As far as the tablets are learned, there were two types of professional medical practitioners in ancient Mesopotamia. The first type was called "ashipu". In earlier records of Mesopotamian medicine, they were often called sorcerers. Their major function was to diagnose the disease. In the case of internal diseases, ashipu determined which god or demon caused the disease. The other type of professional medical practitioner is "Asu". This person is an expert in herbal medicine, and for that time he can also be described as a doctor in a sense. For example, when treating a wound, Asu performs three basic practices; washing, bandaging and closing the wound. All three techniques are the oldest known medical methods in the world (c. 2100 BC). Asu's knowledge of preparing bandages is remarkable. These ancient bandages, which had therapeutic properties, included some complex applications such as heating vegetable resin or animal fat with alkali. When this mixture was heated, soap was obtained, which could help in eliminating bacterial infection. Although the relationship between Ashipu and Asu is not certain, it is highly likely that they worked together to heal the patient.


A significant part of ancient Mesopotamian medicines was devoted to herbal medicines. The vast majority of identifiable medicines are herbal extracts, resins or spices, and many have antibiotic and antiseptic properties. According to the information obtained from clay tablets, Mesopotamians in the treatment of their diseases; cereals, vegetables, parts of trees, spices, various weeds, for example; They benefited from plant sources such as Chinese cinnamon (Cinnamomun cassia), myrtle tree (Myrstus communis), devilwort (Ferulaasa-foetida), thyme (Thymus sp.), willow (Salix sp.), pear (Pyrus communis), fir (Abies), fig (Ficus carica), date palm (Phoenix dactylifera), poppy (Papaver somniferum), banon (Hyoscyamus), oak thuja (Gallae Quercinae), mint (Mentha), fennel (Foeniculum vulgare), saffron (Crocus), mandrake (Mandragora), mustard (Sinapis). In the Akkadians and Sumerians, it is seen that beer and milk were used as a medium for melting and mixing medicines. As a result, some successful basic practices of medicine, such as bandaging, and the establishment of libraries containing medical texts first started in Mesopotamia. In addition to magic and divination practices, they also resorted to various methods that can be considered more scientific and influenced many civilizations that came after them.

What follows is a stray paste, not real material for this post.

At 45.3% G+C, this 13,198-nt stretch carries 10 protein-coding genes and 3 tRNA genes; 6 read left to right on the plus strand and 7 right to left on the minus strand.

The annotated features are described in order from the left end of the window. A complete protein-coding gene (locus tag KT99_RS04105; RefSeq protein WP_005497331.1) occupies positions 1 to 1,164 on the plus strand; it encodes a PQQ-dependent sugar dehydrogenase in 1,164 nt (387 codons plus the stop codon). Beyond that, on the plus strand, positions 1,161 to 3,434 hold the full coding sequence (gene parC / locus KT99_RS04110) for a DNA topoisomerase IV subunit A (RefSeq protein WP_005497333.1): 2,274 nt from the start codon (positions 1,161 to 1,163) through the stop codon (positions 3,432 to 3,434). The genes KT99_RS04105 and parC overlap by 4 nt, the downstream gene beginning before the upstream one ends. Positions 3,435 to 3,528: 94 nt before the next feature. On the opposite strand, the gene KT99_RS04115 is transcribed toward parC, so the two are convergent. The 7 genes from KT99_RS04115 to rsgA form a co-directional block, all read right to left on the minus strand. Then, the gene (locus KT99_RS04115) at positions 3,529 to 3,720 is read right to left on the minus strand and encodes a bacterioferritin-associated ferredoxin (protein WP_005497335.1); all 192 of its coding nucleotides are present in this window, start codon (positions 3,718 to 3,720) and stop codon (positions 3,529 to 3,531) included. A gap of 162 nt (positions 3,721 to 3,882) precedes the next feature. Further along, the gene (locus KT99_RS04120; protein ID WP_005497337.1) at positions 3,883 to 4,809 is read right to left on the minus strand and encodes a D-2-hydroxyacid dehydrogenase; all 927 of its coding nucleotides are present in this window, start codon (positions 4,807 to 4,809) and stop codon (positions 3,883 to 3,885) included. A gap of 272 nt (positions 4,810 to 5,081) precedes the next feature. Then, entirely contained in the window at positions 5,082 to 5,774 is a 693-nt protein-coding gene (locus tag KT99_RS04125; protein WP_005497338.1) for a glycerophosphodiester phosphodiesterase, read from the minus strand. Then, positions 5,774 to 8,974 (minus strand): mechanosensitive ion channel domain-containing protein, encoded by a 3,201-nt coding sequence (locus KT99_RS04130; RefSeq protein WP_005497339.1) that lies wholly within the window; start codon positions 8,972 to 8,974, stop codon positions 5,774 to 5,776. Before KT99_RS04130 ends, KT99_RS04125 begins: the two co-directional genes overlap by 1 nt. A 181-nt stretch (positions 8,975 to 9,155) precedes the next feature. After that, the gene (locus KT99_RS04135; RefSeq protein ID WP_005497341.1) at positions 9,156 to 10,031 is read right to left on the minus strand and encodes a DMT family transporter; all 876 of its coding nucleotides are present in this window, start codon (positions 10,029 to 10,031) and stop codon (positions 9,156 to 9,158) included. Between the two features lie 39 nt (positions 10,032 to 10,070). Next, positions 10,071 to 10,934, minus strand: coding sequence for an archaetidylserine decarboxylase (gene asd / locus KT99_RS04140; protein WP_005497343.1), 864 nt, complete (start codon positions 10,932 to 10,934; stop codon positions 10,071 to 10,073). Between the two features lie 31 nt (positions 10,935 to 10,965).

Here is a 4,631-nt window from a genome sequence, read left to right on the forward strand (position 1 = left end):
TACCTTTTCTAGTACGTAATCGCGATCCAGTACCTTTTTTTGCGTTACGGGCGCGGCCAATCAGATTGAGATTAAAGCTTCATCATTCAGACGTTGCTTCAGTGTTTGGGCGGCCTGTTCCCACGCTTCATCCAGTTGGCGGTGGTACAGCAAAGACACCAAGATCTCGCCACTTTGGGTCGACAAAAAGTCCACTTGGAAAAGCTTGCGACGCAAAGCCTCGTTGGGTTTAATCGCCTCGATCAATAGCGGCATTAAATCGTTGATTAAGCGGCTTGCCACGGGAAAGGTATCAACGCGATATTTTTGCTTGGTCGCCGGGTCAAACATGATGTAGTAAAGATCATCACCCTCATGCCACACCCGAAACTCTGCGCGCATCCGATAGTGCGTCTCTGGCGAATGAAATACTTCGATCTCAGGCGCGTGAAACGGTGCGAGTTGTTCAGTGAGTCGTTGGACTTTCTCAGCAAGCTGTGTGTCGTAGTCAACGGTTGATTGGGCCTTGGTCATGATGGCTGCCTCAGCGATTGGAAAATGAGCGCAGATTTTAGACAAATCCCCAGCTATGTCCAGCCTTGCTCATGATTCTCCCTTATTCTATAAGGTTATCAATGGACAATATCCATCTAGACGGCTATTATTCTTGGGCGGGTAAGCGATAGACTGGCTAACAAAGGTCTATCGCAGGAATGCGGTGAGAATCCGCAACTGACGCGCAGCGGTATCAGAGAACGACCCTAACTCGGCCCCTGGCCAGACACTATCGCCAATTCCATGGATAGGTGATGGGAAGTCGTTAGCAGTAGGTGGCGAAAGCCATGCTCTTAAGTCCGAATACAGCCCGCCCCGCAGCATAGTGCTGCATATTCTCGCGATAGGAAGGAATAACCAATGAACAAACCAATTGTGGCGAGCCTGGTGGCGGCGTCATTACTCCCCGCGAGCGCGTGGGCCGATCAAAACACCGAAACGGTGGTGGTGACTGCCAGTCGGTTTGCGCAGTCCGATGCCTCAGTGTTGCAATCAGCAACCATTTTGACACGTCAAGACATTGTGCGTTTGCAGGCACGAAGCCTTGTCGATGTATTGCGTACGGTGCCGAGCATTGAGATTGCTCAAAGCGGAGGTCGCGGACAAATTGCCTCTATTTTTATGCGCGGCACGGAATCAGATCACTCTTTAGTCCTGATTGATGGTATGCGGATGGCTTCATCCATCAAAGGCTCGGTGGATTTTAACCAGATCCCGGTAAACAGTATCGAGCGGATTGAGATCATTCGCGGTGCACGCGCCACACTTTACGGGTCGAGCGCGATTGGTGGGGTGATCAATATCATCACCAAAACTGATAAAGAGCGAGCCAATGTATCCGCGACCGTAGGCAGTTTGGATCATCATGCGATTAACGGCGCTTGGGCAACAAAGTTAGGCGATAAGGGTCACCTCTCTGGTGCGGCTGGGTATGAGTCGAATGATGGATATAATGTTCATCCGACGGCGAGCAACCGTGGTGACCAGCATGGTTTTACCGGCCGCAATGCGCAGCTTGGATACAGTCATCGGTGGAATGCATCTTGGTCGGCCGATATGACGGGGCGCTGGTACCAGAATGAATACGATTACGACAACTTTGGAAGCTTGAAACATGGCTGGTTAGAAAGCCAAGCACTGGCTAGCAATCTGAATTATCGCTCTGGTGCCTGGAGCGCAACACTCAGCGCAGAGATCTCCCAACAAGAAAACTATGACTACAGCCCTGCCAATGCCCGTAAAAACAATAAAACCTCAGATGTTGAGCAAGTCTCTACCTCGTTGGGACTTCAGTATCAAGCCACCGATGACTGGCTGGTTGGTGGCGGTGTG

In the Nile valley, medicine was mostly practiced to save the sick from evil spirits, and all methods of treatment were revealed by the Gods through revelation. A spirit, God, or the spirit of a deceased person could cause the illness of a living person. Egyptian shaman-doctors had two important functions. First, to discover the nature of this harmful influence on the person, and then to chase it or destroy it. This was a spell that included some rituals, prayers, and supplications. Some herbs were also used to reduce pain while the spell was going on. Egyptian medicine, although it used practical cures, herb mixtures, minerals, and various animal parts, was very magical-religious.